Whenever a disagreement arises on a project the first step is for the parties to try and sort it out themselves. Sorting it out usually involves discussions between party representatives at meetings or via email. This is a sensible first step in any dispute and one that can save time and money as well as preserving relationships. However, a recent UK case has highlighted that care needs to be taken during these discussions as any agreements can be legally binding on the parties.
Mi-Space (UK) Ltd v Bridgwater Civil Engineering Ltd  EWHC 3360 (TCC) involved a groundworks contract for a residential development. The contract provided for a series of payments to be made to Bridgwater. Mi-Space failed to contest the December payment and subsequently failed to pay the amount due so Bridgwater commenced adjudication for the amount owing. Bridgwater was successful in adjudication and when it sought to enforce the adjudication determination in the Court Mi-Space countered alleging that the dispute had been settled by an earlier email exchange.
The key question for the Court was whether the parties had reached agreement to settle the dispute. Key facts are:
- December 2014 – Bridgwater claim not properly disputed and Mi-space fails to pay.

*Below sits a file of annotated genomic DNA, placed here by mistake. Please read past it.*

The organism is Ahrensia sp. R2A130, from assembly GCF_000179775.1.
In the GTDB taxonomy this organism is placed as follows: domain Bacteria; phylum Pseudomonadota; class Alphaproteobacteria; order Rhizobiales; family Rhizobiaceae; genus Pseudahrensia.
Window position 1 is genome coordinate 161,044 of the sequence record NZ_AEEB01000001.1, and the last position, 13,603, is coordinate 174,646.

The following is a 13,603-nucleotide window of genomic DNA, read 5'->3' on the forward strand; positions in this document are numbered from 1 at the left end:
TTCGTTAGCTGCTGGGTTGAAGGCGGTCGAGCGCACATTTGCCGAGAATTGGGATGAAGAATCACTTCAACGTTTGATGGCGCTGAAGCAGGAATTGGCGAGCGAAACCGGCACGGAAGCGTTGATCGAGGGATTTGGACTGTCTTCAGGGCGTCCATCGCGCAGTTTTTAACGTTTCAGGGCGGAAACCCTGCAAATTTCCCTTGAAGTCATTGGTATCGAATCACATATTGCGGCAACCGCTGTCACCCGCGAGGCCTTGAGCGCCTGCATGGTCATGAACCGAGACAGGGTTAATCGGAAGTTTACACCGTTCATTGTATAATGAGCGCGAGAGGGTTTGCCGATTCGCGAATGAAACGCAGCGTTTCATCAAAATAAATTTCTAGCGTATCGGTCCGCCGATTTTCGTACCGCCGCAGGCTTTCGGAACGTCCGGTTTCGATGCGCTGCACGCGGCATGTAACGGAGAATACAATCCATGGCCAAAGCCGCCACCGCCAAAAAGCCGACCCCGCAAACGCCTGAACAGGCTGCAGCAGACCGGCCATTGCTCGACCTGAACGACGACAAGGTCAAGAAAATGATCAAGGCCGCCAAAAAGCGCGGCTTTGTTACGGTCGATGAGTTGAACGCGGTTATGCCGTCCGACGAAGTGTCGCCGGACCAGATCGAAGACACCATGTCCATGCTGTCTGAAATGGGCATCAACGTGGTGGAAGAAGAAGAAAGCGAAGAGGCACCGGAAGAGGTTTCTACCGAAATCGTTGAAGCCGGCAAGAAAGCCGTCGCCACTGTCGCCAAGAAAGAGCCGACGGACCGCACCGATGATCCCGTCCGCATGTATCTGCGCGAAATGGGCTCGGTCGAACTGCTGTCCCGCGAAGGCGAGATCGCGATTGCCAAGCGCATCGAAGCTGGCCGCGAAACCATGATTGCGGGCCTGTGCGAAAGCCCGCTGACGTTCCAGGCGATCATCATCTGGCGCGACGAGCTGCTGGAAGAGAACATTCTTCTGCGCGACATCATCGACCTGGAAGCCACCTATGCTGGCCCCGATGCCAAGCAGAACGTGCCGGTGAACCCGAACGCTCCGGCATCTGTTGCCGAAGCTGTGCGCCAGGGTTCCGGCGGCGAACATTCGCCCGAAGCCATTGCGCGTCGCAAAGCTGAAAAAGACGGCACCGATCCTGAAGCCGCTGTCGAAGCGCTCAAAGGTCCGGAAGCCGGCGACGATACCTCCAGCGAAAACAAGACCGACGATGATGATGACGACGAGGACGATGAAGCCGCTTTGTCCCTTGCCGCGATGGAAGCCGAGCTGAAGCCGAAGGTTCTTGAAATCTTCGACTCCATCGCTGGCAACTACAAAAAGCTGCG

- 27 February 2015 – without prejudice meeting where parties fail to agree.
- 2 March 2015 – without prejudice emails, no agreement and Bridgwater suspends work.
- 3 March 2015 – emails agree to settle for £2,350,000 payable in instalments with ‘formal acceptance in writing’.
- 6 March 2015 – Mi-space makes first payment and Bridgwater return to site.
When Mi-Space sent through the formal agreement a week later Bridgwater refused to sign, alleging that no agreement had been reached. When a further meeting failed to resolve this Bridgwater filed the adjudication.
Key legal points
Contract interpretation (including deciding whether an agreement has been reached) will often turn on the facts of the case. However, there are a few key principles that will apply universally:
- The parties dealings will be viewed objectively, subjective intention is not relevant.
- Court will be reluctant to depart from the ordinary meaning of contracts.
- The courts will strive to give effect to agreements that have freely entered into, especially in a commercial context.
While it is possible to make provisional agreements that are ‘subject to contract’ (i.e. no agreement until the written contract has been executed) the Court found that this was not the case here. On the facts it was clear that the parties had made an offer (for consideration) which was accepted by the other side and the parties intended to be immediately bound. Key factor leading to this decision were that the dispute required urgency (the project had been suspended) and the subsequent actions of the parties (making payment and returning to site).
While it is always good for parties to sort out any disputes between themselves, care should be taken in these discussions to ensure that you are happy with any agreements reached and are aware that these agreements, even if via email, can be legally binding.